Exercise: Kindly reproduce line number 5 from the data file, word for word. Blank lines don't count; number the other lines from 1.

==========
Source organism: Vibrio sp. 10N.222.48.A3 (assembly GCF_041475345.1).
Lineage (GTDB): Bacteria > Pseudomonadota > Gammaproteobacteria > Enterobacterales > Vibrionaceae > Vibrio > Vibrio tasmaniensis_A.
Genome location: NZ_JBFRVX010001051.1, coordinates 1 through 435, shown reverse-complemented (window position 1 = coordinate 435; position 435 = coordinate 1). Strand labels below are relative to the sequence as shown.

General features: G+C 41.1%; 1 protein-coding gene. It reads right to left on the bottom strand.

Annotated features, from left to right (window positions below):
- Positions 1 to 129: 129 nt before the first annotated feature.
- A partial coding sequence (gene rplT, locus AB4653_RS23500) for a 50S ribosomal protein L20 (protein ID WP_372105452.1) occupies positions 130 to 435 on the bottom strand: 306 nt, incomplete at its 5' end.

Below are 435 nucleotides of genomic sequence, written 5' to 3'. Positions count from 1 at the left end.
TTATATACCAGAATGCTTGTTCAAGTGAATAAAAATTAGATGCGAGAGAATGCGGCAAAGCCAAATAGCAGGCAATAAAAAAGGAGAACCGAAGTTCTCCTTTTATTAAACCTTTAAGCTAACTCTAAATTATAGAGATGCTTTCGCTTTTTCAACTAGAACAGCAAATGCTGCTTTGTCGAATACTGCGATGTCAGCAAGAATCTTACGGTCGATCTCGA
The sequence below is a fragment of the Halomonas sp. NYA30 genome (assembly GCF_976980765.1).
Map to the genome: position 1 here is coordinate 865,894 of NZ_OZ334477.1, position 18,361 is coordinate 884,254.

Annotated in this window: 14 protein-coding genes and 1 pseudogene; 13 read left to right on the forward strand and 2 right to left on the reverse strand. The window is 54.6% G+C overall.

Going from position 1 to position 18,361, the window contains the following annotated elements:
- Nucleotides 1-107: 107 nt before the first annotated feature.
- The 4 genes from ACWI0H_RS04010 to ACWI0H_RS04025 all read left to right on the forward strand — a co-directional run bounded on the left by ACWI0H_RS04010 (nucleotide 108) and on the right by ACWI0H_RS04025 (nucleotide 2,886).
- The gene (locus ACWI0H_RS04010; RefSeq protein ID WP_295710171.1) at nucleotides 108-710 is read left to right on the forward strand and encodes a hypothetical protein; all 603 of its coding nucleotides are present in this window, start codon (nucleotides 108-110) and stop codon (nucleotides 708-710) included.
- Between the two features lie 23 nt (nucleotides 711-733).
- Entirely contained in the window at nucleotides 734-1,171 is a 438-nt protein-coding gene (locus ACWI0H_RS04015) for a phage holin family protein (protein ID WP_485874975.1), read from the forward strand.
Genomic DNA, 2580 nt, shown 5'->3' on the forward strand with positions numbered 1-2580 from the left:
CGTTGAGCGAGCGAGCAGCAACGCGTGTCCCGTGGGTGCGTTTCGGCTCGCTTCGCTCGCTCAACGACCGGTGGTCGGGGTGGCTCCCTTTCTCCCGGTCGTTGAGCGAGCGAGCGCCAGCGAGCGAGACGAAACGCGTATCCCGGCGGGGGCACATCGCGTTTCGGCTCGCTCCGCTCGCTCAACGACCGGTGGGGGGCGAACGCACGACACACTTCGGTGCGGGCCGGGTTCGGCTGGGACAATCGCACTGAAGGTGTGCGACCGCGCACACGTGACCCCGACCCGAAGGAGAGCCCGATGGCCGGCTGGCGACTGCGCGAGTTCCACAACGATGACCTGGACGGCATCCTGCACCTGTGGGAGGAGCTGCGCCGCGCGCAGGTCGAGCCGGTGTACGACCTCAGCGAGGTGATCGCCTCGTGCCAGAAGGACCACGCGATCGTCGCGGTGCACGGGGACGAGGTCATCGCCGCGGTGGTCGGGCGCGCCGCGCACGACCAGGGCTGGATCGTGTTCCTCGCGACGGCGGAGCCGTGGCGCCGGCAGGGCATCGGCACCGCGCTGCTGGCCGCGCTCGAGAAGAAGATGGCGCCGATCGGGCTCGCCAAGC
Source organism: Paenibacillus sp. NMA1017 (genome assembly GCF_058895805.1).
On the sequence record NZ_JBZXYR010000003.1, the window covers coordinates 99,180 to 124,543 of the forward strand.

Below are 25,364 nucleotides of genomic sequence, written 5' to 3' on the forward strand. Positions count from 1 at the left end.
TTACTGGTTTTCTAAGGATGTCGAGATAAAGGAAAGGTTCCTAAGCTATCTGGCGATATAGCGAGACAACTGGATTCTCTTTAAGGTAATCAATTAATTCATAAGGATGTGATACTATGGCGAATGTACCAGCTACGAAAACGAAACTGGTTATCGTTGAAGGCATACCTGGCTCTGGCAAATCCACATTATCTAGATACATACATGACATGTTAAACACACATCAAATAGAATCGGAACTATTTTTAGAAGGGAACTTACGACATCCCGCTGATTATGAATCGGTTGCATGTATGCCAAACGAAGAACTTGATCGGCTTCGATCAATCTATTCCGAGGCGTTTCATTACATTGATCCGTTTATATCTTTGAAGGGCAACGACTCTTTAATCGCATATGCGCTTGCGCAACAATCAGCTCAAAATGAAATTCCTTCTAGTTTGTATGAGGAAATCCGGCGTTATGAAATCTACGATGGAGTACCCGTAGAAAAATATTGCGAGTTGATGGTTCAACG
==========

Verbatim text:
Annotated features, from left to right (window positions below):